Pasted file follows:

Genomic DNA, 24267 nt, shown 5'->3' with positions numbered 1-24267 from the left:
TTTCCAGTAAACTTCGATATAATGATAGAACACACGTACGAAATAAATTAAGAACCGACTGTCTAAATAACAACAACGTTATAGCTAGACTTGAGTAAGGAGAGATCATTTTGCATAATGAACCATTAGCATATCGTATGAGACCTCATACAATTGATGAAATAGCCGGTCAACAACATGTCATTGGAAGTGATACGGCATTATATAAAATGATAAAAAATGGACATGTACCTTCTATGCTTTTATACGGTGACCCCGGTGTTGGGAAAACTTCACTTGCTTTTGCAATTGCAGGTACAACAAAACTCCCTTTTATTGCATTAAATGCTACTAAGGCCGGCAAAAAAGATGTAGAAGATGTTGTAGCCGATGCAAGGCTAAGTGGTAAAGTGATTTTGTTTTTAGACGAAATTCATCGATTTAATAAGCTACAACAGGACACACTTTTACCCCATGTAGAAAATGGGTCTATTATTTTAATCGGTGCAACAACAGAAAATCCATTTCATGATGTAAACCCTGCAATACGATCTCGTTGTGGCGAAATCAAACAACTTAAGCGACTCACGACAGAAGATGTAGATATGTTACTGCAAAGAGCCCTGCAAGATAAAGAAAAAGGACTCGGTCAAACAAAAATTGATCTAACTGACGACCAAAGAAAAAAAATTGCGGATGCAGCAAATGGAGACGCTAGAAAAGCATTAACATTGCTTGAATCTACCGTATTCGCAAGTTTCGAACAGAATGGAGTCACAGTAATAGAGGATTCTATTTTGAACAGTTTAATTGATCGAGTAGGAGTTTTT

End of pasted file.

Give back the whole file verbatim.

Genomic DNA, 24267 nt, shown 5'->3' with positions numbered 1-24267 from the left:
TTTCCAGTAAACTTCGATATAATGATAGAACACACGTACGAAATAAATTAAGAACCGACTGTCTAAATAACAACAACGTTATAGCTAGACTTGAGTAAGGAGAGATCATTTTGCATAATGAACCATTAGCATATCGTATGAGACCTCATACAATTGATGAAATAGCCGGTCAACAACATGTCATTGGAAGTGATACGGCATTATATAAAATGATAAAAAATGGACATGTACCTTCTATGCTTTTATACGGTGACCCCGGTGTTGGGAAAACTTCACTTGCTTTTGCAATTGCAGGTACAACAAAACTCCCTTTTATTGCATTAAATGCTACTAAGGCCGGCAAAAAAGATGTAGAAGATGTTGTAGCCGATGCAAGGCTAAGTGGTAAAGTGATTTTGTTTTTAGACGAAATTCATCGATTTAATAAGCTACAACAGGACACACTTTTACCCCATGTAGAAAATGGGTCTATTATTTTAATCGGTGCAACAACAGAAAATCCATTTCATGATGTAAACCCTGCAATACGATCTCGTTGTGGCGAAATCAAACAACTTAAGCGACTCACGACAGAAGATGTAGATATGTTACTGCAAAGAGCCCTGCAAGATAAAGAAAAAGGACTCGGTCAAACAAAAATTGATCTAACTGACGACCAAAGAAAAAAAATTGCGGATGCAGCAAATGGAGACGCTAGAAAAGCATTAACATTGCTTGAATCTACCGTATTCGCAAGTTTCGAACAGAATGGAGTCACAGTAATAGAGGATTCTATTTTGAACAGTTTAATTGATCGAGTAGGAGTTTTT